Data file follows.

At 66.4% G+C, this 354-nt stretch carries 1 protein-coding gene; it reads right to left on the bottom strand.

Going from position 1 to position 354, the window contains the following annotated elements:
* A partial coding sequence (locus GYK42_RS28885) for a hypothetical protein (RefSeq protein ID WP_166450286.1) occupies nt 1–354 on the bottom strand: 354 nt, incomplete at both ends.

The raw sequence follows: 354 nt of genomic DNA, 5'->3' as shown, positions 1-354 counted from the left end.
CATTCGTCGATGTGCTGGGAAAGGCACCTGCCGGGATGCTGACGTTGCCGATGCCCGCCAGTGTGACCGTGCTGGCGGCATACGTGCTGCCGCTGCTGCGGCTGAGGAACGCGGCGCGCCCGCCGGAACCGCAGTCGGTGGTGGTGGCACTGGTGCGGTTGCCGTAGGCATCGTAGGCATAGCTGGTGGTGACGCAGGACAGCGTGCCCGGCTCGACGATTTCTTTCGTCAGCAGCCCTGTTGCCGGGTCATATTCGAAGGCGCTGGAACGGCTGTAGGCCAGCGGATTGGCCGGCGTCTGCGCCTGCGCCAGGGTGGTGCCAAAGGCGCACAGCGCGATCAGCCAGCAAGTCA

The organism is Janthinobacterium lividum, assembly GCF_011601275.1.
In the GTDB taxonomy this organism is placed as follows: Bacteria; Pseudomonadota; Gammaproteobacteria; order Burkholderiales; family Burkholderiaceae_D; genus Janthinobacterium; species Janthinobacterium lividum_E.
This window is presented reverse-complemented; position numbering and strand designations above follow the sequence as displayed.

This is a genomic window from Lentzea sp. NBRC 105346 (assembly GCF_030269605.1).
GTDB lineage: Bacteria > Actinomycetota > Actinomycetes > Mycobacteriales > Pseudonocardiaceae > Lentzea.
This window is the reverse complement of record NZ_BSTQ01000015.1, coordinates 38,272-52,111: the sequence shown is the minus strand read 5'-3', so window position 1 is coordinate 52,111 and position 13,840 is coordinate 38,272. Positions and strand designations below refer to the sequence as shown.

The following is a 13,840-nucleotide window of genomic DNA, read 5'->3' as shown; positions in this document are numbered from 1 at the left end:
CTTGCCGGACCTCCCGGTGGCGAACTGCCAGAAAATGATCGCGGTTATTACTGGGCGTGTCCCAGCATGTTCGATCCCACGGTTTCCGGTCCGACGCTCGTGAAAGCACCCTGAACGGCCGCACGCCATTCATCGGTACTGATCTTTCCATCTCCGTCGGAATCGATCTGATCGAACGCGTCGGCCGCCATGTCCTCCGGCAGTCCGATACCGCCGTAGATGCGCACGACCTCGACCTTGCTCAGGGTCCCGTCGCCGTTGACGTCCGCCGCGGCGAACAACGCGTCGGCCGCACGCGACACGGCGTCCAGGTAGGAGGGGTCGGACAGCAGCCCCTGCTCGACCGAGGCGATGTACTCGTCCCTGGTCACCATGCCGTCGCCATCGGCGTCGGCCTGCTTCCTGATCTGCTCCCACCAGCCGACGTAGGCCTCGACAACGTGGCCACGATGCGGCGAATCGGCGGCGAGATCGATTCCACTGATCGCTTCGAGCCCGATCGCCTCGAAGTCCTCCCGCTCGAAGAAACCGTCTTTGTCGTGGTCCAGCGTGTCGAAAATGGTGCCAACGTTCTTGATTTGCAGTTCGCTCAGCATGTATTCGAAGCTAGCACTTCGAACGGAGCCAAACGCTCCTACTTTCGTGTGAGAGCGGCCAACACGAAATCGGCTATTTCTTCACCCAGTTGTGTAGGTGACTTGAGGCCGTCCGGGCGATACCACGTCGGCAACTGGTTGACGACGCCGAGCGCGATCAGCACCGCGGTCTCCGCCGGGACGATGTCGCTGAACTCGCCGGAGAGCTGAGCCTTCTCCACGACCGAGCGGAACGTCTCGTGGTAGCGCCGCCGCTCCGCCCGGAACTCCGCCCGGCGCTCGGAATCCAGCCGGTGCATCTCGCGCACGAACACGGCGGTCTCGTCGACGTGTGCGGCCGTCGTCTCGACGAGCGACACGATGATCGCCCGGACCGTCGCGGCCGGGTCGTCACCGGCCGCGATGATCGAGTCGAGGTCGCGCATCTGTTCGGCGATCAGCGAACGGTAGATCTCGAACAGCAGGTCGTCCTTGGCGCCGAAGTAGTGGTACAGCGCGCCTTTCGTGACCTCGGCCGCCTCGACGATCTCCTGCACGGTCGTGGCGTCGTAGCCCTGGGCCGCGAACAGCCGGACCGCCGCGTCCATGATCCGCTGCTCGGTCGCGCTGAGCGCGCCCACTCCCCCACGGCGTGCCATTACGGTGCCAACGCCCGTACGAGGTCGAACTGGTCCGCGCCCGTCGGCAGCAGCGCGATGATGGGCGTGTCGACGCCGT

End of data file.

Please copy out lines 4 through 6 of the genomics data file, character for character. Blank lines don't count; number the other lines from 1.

The raw sequence follows: 354 nt of genomic DNA, 5'->3' as shown, positions 1-354 counted from the left end.
CATTCGTCGATGTGCTGGGAAAGGCACCTGCCGGGATGCTGACGTTGCCGATGCCCGCCAGTGTGACCGTGCTGGCGGCATACGTGCTGCCGCTGCTGCGGCTGAGGAACGCGGCGCGCCCGCCGGAACCGCAGTCGGTGGTGGTGGCACTGGTGCGGTTGCCGTAGGCATCGTAGGCATAGCTGGTGGTGACGCAGGACAGCGTGCCCGGCTCGACGATTTCTTTCGTCAGCAGCCCTGTTGCCGGGTCATATTCGAAGGCGCTGGAACGGCTGTAGGCCAGCGGATTGGCCGGCGTCTGCGCCTGCGCCAGGGTGGTGCCAAAGGCGCACAGCGCGATCAGCCAGCAAGTCA

The organism is Janthinobacterium lividum, assembly GCF_011601275.1.